The Volume Brush Tool is one of the two 3D Sculpting Brush Tools available in Meshmixer. Please be sure to have read the 3D Sculpting page before this one, as here we only describe the functionality specific to Volume Brush.
The main thing to understand about the Volume Brush is that it is quite different than the sculpting brushes in tools like MudBox or Maya. Rather than a stamp "on the surface", the Volume Brush actually applies a stamp in 3D space. The Brush Region is defined by a sphere centered at a point in 3D space. Often this point is on the model surface, but it doesn't have to be, which is one of the superpowers of Volume Brush. So, many of the Volume Brush Operations are actually local spatial deformations which you are simply applying in real-time.
However, because it is actually a volumetric deformation instead of a surface deformation, Volume Brush cannot support some things that you would find in other sculpting tools, like Alpha Masks or Stencils. To use these, see the Surface Brush Tool.
The set of Operations available in the Volume Brush Tool are listed in the Brushes flyout panel, shown to the right.
Drag: this Operation is quite powerful. As you click-and-drag the cursor, the area inside there sphere is "pulled" through 3D space. Instead of moving on the surface, when you apply this brush the cursor moves on a plane parallel to the viewpoint, centered at the surface click point.
Draw: similar to other 3D sculpting tools, this locally displaces the vertices inside the brush along a fixed direction, defined by the average normal over the brush region.
Draw2: a variant of Draw that has a stronger directional effect
Flatten: We find the average position and normal of the vertices inside the brush region, and move the vertices towards this plane.
Inflate: vertices are pushed along their individual normal directions
Pinch: vertices are pulled towards the brush center.
Move: the same as Drag, but with mesh refinement disabled by default (for convenience, mainly)
Spikes: similar to Draw2 with a very high Strength. Useful for quickly adding detail.
PaintVertex: Paints vertex colors using the selected color. Note that this brush by default still does refinement, so if you use a very small brush, additional vertices will be added to be able to capture the stroke.
BubbleSmooth: a smoothing brush which smooths "outwards", instead of shrinking. This is a much "safer" type of smoothing for 3D sculpting novices, as thin shapes will not collapse like they do in other sculpting tools.
ShrinkSmooth: the standard smoothing brush included in nearly all 3D sculpting programs.
RobustSmooth: this is a variant of ShrinkSmooth that properly handles variable triangle density. However, it is much more computationally intensive than standard smoothing, and often smooths quite slowly if the mesh does have highly variable resolution.
Refine: does not deform the shape, but simply adds more triangles in the brush region
Reduce: removes triangles in the brush region, basically a local application of the Reduce Tool (strength controls amount of reduction)
AdaptiveReduce: same as Reduce but uses adaptivity, similar to Adaptive mode in the Reduce Tool
ZipperEdge: Pulls open boundaries together. This brush is mainly for use in a multi-step workflow to close complex open boundaries, see the Weld Boundaries tool for details.
The Falloff flyout allows you to select different falloff shapes which modulate the Strength of the Operation you are using. This is similar to a brush alpha mask, but it is a volumetric shape (the icons show 2D representations, but the actual falloff is a 3D function that is quite hard to visualize).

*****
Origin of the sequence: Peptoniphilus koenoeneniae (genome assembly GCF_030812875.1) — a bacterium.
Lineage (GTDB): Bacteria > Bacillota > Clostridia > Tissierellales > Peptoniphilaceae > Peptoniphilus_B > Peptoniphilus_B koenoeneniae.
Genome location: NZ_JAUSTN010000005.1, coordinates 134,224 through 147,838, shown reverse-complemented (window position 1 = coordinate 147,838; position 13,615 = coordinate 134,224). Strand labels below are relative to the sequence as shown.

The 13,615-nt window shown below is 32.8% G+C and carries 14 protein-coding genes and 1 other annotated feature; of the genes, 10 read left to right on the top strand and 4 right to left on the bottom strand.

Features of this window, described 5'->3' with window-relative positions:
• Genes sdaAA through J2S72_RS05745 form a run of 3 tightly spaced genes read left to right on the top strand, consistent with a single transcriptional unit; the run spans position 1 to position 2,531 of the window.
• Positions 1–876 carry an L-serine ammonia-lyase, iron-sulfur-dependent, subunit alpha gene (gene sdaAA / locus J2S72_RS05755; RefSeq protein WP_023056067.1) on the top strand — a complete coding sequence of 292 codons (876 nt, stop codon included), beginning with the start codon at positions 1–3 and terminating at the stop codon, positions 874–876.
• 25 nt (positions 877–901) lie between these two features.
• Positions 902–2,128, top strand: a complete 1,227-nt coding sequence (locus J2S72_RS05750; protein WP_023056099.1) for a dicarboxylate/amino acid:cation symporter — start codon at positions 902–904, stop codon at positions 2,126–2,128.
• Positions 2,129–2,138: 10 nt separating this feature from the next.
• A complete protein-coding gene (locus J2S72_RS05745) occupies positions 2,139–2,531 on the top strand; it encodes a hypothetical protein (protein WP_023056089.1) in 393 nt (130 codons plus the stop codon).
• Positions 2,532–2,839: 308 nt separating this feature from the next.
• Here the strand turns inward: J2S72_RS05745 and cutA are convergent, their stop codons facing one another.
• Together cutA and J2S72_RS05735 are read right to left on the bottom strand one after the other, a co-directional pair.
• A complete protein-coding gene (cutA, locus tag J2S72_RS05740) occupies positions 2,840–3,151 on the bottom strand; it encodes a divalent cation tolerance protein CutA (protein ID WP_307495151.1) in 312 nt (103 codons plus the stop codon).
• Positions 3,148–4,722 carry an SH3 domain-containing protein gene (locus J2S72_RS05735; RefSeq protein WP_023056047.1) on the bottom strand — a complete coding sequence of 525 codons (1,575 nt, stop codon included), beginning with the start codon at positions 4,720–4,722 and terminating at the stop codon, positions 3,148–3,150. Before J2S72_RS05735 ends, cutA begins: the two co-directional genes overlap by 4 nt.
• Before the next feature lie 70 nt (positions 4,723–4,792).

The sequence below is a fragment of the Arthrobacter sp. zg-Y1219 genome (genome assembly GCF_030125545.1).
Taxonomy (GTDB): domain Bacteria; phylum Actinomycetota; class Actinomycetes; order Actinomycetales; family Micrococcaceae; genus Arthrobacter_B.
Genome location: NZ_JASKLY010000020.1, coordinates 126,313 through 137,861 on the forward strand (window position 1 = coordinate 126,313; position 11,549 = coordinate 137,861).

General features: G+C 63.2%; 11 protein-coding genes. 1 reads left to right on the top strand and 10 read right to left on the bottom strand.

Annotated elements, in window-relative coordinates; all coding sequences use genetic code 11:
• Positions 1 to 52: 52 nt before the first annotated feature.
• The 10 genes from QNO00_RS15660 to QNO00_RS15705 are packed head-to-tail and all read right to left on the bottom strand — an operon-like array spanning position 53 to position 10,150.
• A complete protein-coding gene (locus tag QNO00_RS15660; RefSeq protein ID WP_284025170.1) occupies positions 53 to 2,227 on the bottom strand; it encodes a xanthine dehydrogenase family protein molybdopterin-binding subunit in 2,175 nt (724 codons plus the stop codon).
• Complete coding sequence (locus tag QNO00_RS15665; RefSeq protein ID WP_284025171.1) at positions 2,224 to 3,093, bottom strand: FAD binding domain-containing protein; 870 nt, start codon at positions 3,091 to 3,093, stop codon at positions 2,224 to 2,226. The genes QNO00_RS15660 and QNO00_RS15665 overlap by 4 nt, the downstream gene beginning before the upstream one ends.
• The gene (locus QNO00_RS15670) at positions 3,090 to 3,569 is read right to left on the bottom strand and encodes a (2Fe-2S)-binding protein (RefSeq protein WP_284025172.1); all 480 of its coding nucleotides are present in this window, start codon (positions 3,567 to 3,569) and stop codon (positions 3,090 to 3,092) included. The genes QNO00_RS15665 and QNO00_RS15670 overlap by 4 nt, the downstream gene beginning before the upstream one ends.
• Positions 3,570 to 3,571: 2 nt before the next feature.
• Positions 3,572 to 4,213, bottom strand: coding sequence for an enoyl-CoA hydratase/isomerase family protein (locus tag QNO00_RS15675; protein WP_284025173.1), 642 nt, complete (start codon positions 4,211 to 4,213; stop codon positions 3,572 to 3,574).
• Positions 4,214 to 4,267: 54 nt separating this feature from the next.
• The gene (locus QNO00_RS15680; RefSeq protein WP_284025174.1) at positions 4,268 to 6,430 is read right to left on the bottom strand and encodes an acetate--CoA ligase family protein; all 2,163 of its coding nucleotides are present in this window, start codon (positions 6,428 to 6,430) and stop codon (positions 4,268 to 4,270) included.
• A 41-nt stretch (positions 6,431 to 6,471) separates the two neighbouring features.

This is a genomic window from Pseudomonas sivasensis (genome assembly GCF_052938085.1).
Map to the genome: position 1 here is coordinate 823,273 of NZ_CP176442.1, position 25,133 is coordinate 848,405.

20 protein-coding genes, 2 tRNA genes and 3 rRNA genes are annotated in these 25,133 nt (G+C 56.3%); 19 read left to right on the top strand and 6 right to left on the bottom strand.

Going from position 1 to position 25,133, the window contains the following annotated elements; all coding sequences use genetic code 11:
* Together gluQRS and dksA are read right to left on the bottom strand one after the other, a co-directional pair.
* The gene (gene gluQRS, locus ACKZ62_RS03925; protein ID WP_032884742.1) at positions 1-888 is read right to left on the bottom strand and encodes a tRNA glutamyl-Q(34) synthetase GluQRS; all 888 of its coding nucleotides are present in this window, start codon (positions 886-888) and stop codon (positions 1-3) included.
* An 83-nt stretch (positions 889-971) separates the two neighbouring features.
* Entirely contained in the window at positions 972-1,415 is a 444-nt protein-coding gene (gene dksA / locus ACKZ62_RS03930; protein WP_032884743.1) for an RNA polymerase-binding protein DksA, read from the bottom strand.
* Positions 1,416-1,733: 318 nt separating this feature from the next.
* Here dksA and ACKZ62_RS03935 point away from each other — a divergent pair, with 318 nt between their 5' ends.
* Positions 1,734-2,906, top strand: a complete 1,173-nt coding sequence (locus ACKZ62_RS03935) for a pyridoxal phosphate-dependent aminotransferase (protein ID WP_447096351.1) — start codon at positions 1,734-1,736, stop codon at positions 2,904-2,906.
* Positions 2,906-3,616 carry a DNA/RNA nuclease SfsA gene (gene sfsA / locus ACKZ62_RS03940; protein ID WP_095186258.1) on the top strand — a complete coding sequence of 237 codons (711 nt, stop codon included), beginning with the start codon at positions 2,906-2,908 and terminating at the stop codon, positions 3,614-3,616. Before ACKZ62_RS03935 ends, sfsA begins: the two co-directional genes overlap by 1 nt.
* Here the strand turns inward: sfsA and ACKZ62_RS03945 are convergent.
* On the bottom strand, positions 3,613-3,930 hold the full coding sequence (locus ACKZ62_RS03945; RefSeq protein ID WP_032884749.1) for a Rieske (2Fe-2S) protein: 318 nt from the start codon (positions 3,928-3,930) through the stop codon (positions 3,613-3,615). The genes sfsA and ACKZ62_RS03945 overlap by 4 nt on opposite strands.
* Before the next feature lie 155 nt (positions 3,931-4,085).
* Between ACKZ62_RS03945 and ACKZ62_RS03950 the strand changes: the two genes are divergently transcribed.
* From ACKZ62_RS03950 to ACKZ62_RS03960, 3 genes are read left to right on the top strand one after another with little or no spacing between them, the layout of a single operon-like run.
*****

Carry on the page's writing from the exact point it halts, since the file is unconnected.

The available Falloffs are shown below. These do not always have a very strong effect on the active brush, but changing from the far left 'tabletop' falloff to the far-right 'spike' falloff will produce a very noticeable difference. You will have to experiment to get a sense of which Falloff is useful for the effect you are trying to achieve.
The main panel for the Volume Brush is shown to the right. We discussed the Strength, Size, Symmetry, and Flow parameters on the main Sculpting page. The Depth setting is explained below.
The Lazyness parameter influences the smoothness of your brush stroke. When Lazyness is 0, the brush stamps are applied directly below the cursor positions. As you increase lazyness, the brush stamps will "lag" behind your cursor, as if the brush location were connected to your cursor with a stretchy rubber band. The higher the setting, the slower the brush will move, and as a result your strokes will be significantly smoother.
As we described above, the Volume brush area-of-affect is a sphere around the stamp center. By un-checking the Volumetric toggle, you can modulate this area-of-effect in certain cases. Specifically, imagine sculpting on a thin surface with a large brush. Both sides of the surface will be inside the brush sphere, and hence affected. In non-Volumetric mode, we filter out any regions not geometrically connected to the brush/surface hit-point, within the brush sphere. So, in that case the brush would only be applied to one side of the thin surface. This can be quite useful, however keep in mind that if you are near the edge of a thin surface, the filtering may not work as the brush can "escape" around the edge.
By default, for the volume brush the symmetric stamp will be applied at the mirrored 3D position, regardless of whether it is actually on the model surface. When SymSnap is enabled, we project the stamp center onto the closest point on the surface before applying the stamp. This is useful mainly when sculpting on surfaces that are not quite symmetric (for example 3D scans).
The Depth setting is key to understanding the behaviour of the Volume brush. As we described above, the brush is actually a sphere in 3D space. So, when you click on the surface, the simplest thing would be for the spherical brush stamp to be applied at the surface point. However, we could also offset the stamp center into or away from the surface, along the surface normal.